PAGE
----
AstroImaging Today: Unveiling HFG1 with Douglas Struble
A 93 hour, 22 minute Image Aquistion of HFG1 with Douglas Struble's ED152 Air-Spaced Triplet from Explore Scientific
In the ever-evolving realm of astrophotography, amateur enthusiasts are achieving remarkable breakthroughs in capturing the intricate beauty of the universe.
Douglas Struble is pushing the boundaries once thought impossible, revealing the cosmos with a particular emphasis on planetary nebulae from the heart of the city in ways unimaginable just a few years ago. Struble's commitment and technological advancements are reshaping our perception and understanding of the vastness of space. In this featured collection on Astrobin.com, highlighting HFG1 (PK 136+05), we are privileged to witness the awe-inspiring work of Douglas Struble as he embarks on a personal journey to unveil the secrets of the universe. Utilizing his Explore Scientific ED152 Air-Spaced Triplet APO Refractor, Struble showcases its captivating allure and intricate nature.
HFG1, also recognized as PK 136+05, graces the celestial canvas as a captivating planetary nebula nestled within the constellation Giraffe (Camelopardalis). The allure of planetary nebulae lies in their compelling astronomical nature—dynamic phenomena marked by the expansive ejection of gas and dust from dying stars in the twilight of their life cycles. Contrary to their misleading name, these nebulae bear no connection to planets; rather, the moniker originated from early telescopic observations, where their shapes bore a resemblance to distant planets.
In delving into the specifics of HFG1, several noteworthy characteristics emerge. Positioned in the faint northern constellation of Giraffe, its coordinates at approximately right ascension 03h 29m 47s and declination +60° 30' 50" render it a prominent feature in the northern sky, providing observers in the Northern Hemisphere with an opportunity to explore its mysteries. HFG1 is distinguished as a faint and ancient planetary nebula, boasting intricate and often symmetrical structures sculpted by the expelled outer layers of a dying star. With a diameter exceeding one light year, the nebula's expansive gaseous envelope envelops its central star, contributing to the mesmerizing nebular glow that captivates the gaze of astronomers and astrophotographers alike. The alternate designation PK 136+05 stems from its entry in the Catalogue of Galactic Planetary Nebulae (PK Catalog), where it holds the catalog number 136+05—a reference point for astronomers engaged in the study of planetary nebulae. Notably, HFG1 has become a subject of keen interest for observers such as Douglas Struble, who employ advanced equipment and techniques to unravel its beauty and intricate details.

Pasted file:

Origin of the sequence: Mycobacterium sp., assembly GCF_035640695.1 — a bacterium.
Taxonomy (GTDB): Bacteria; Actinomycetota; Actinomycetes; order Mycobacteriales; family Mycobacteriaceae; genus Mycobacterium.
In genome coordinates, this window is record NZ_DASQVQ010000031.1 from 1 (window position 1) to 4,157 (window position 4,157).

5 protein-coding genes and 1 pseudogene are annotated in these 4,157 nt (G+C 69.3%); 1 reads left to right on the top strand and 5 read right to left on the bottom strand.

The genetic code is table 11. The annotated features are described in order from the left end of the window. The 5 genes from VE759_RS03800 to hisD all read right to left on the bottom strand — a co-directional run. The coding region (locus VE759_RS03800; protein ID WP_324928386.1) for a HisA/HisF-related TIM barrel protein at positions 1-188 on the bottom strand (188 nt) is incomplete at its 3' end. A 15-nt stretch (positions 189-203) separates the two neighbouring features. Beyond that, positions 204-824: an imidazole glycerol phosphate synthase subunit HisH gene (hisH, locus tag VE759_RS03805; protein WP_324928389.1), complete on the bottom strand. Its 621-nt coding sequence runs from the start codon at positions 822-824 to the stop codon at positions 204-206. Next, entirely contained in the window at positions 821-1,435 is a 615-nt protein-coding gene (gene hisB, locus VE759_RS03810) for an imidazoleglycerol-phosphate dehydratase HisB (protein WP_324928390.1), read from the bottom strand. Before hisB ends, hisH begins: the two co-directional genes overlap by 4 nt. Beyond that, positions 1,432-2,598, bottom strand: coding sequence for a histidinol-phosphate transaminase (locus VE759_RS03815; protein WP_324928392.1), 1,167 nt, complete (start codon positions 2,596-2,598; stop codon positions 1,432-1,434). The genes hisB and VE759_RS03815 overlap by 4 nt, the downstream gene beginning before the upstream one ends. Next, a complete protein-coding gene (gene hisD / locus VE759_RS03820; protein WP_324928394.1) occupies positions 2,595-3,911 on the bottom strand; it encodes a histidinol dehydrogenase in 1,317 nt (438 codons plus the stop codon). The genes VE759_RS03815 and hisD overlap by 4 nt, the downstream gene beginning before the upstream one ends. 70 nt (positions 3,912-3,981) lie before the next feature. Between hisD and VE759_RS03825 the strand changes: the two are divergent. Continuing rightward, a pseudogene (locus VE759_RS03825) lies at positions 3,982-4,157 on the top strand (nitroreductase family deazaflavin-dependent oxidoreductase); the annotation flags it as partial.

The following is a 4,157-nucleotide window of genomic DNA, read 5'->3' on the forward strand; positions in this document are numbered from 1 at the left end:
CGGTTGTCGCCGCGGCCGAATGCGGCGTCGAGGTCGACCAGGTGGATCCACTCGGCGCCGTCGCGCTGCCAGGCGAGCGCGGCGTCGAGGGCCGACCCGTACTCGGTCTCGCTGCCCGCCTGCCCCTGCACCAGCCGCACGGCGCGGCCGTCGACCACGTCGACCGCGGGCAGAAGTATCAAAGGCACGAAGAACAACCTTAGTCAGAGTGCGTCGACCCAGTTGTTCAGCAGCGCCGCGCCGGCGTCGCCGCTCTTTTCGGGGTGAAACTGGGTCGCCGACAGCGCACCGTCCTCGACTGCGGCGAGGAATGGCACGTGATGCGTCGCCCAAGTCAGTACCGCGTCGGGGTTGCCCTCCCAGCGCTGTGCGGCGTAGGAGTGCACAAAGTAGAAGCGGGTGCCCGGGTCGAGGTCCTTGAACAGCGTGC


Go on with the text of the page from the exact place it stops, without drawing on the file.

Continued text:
Light Pollution Map of the Detroit, MI Area Showing the Approximate Location of Doug Struble's Observatory, Near the Border of a Bortle 9 Sky. Imagery from DarkSkyFinder.com
Be mindful that Struble’s observatory is in his very light-polluted backyard with a sky measurement of Bortle 8, here the entire sky is either grayish or brighter, with familiar constellations missing stars and fainter constellations noticeably absent. In brighter areas, fewer than 20 stars are visible over 30 degrees elevation, and the limiting magnitude ranges from 3 to 4. Despite these challenging conditions, Douglas Struble is still able to make incredible astrophotography.
Under such conditions, telescopic visual observation is restricted to bright celestial objects such as the moon, planets, double stars, and variable stars. Coping with the constraints of Bortle 8, characterized as “city-level light pollution”, requires a comprehensive approach: Modern telescopes, complemented by high-quality astro-cameras and narrow-band filters specifically designed to counteract the pervasive glow from artificial city lights, become indispensable tools in this pursuit.
Struble engages in a meticulous dance of mastering image acquisition and tracking-and-stacking short-exposure images to combat light pollution effectively. Achieving the desired depth and detail demands considerable time in combined exposure (often exceeding 50 hours or more of image aquisition), testing the patience and precision of those dedicated to unraveling the mysteries of the cosmos. Furthermore, the post-processing phase introduces an additional layer of complexity, necessitating expertise in a diverse array of image processing tools to reveal the subtle nuances and unveil the hidden beauty of these celestial wonders. Despite the formidable challenges posed by the luminous cityscape, astrophotographers like Struble persist and present an unwavering commitment to exploring the cosmos.
The measure of an astronomer's skill often lies in their frequency of observation, and the advantage of being able to work from one's own backyard or balcony, regardless of location, provides more opportunities to spend time observing the sky with personal equipment.
One can only imagine what Struble could do under darker skies.